shown to be proud of his uprooting:
Je suis Œdipe. Quarante ans d’âge, vingt ans de règne. Par la force de mes
poignets, j’atteins au sommet du bonheur. Enfant perdu, trouvé, sans état
civil, sans papiers, je suis surtout heureux de ne devoir rien qu’à moi-même
(i; t. ii, 683).
I am Oedipus. Fourty years old, twenty years reigning. By the force of my
hands, I have reached the height of happiness. Child lost, found, without
official status, without papers, I am above all happy not to owe anything to
anyone but myself.
The Structure of Myth and the Typology of its Crisis	31
The most clearly observable proof of the claim that myth is made up of
specific elements is the presence of these in texts that intentionally remove
traces of the original storyline; only the reader’s expertise can dust them
off and identify them. Les Gommes, by Robbe-Grillet (1953), is a detec-
tive novel in which a terrorist group’s attempt to assassinate Daniel Dupont
has failed. Wallas, a recently promoted agent, is determined to uncover the
culprits. This plot seems to have nothing to do with the myth of Oedipus.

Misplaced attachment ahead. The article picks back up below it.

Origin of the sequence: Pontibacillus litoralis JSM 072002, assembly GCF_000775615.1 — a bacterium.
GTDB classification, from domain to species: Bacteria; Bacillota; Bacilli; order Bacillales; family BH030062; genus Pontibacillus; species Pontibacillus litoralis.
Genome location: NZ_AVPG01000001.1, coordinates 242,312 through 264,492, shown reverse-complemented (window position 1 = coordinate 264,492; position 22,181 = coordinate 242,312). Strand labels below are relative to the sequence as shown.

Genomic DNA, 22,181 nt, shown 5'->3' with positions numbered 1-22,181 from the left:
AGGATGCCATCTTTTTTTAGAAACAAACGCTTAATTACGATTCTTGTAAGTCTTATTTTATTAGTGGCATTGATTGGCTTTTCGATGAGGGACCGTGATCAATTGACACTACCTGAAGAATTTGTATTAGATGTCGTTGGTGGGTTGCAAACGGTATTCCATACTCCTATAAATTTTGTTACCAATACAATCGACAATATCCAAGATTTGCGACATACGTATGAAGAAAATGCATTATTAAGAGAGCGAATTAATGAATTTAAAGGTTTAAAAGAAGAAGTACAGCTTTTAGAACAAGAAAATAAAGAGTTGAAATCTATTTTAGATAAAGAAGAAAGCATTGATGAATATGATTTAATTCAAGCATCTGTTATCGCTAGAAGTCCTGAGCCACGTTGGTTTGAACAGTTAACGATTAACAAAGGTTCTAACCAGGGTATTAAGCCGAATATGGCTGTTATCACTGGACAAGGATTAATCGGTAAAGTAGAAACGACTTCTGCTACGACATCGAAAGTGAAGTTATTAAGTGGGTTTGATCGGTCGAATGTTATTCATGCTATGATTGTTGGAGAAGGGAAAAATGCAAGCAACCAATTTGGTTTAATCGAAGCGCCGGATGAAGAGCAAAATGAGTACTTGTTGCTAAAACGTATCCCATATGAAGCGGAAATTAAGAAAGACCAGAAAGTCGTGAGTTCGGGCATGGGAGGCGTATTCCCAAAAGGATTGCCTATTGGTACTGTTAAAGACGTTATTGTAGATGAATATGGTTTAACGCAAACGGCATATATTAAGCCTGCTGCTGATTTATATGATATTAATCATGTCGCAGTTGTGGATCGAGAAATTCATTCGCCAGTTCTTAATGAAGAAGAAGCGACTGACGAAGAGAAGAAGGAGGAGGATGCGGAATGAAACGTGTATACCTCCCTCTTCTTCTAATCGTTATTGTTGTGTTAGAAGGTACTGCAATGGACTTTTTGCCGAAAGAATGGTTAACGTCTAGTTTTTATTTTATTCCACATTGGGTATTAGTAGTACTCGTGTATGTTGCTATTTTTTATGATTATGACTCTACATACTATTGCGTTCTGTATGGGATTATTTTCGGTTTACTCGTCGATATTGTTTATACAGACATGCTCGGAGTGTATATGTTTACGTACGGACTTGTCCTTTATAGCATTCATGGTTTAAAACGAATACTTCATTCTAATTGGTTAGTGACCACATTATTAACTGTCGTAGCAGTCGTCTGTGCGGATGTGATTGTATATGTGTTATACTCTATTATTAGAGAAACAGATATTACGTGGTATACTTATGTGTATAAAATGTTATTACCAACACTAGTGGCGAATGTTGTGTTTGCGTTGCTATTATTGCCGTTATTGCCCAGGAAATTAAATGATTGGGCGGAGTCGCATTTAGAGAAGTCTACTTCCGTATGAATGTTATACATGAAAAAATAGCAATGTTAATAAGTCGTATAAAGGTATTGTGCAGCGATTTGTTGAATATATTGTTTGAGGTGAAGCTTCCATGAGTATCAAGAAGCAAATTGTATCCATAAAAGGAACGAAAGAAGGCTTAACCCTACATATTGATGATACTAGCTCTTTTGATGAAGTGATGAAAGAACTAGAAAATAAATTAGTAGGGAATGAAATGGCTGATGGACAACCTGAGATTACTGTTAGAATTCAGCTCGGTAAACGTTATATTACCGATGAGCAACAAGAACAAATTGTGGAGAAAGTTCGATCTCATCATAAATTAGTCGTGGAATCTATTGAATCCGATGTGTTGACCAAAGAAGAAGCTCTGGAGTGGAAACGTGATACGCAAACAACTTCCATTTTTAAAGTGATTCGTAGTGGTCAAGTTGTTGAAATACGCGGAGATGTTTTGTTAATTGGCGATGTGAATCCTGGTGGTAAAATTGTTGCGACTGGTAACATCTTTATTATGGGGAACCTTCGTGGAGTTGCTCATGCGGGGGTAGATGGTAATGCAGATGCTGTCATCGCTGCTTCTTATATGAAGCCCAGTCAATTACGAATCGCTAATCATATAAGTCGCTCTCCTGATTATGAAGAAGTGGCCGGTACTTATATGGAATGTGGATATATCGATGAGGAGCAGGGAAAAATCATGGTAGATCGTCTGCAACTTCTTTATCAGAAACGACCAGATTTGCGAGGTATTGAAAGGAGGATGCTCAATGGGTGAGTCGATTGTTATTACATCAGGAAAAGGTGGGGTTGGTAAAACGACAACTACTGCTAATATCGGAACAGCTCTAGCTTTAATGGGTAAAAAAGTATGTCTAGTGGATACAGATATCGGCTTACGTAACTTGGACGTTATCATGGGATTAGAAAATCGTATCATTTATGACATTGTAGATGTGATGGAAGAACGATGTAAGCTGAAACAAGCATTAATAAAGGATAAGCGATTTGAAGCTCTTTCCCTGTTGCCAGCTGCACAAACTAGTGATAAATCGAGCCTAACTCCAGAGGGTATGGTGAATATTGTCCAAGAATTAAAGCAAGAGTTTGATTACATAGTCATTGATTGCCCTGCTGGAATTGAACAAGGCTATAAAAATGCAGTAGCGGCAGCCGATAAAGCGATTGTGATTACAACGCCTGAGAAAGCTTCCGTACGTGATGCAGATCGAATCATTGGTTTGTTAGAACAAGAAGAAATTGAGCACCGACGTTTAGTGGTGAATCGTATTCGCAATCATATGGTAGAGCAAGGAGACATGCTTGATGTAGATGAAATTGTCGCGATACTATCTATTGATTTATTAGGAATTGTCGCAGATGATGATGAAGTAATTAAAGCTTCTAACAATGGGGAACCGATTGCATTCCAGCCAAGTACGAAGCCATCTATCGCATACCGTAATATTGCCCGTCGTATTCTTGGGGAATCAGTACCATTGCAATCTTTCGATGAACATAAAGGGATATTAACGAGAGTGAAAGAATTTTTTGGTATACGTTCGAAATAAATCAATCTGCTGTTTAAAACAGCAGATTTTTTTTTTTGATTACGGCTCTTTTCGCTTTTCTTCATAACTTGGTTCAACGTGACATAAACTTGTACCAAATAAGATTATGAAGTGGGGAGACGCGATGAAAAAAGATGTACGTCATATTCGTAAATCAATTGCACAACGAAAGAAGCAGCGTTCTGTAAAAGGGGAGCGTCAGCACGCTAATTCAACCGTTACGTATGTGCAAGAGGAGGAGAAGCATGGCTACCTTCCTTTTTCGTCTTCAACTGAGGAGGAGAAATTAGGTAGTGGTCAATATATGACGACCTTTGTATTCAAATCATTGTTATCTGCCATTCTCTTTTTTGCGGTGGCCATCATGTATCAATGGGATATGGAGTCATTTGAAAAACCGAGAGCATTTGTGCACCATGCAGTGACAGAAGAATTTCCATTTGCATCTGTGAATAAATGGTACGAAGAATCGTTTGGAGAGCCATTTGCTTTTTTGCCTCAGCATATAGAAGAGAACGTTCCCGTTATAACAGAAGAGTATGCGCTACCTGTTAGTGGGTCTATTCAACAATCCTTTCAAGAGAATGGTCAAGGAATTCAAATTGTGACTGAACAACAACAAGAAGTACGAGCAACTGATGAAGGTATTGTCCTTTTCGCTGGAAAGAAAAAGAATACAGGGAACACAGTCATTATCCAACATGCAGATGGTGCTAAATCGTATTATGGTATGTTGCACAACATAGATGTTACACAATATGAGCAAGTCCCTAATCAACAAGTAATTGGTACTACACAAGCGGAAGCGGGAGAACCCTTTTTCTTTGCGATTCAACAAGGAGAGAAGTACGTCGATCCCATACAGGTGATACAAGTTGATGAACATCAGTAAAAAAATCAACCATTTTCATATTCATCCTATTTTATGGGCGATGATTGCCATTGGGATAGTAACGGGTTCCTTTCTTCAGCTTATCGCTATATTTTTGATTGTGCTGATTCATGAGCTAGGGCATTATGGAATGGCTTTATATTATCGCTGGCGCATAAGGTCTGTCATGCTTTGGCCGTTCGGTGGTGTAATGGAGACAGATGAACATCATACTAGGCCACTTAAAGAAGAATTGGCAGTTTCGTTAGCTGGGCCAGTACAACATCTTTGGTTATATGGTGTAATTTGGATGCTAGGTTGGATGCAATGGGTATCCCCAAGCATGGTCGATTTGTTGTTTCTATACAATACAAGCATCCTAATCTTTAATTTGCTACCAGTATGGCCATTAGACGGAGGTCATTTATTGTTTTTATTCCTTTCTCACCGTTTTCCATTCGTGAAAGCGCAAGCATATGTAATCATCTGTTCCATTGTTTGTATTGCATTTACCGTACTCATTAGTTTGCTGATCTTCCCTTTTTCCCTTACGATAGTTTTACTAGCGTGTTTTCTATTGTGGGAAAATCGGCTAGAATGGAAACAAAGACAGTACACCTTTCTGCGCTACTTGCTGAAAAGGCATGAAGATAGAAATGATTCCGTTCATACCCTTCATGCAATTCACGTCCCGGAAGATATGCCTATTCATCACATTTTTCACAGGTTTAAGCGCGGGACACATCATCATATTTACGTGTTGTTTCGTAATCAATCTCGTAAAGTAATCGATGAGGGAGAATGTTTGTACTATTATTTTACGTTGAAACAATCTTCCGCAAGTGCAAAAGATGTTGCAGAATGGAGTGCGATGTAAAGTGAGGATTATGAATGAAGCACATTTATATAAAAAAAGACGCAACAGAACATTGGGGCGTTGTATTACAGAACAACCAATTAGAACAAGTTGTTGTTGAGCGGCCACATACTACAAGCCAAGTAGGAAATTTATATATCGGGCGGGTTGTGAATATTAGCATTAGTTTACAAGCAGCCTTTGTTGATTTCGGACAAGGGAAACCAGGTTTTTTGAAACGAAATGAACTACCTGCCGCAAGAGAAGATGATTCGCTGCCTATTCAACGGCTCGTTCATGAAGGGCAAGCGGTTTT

Along the lines of the Nouveau Roman, the text questions the existence
of any psychological substance. All that remains is a descriptive record of
material atomized into a multiplicity of variants that neutralize any attempt
at finding meaning. Yet all the unvarying elements of the myth are pres-
ent in Les Gommes, even if they are hidden: 1. the uncertain origin of the
protagonist (motifs drawn on a curtain show an abandoned child raised by
shepherds, and Wallas is called a “found child”); 2. the identification of
the protagonist with the killer (the detective unintentionally kills Daniel
Dupont, his father); 3. the riddle posed by the Sphinx (recurrent appearance
of the drunkard who ceaselessly poses the question, “What animal, in the
morning…?”); 4. the relationship between the protagonist and his mother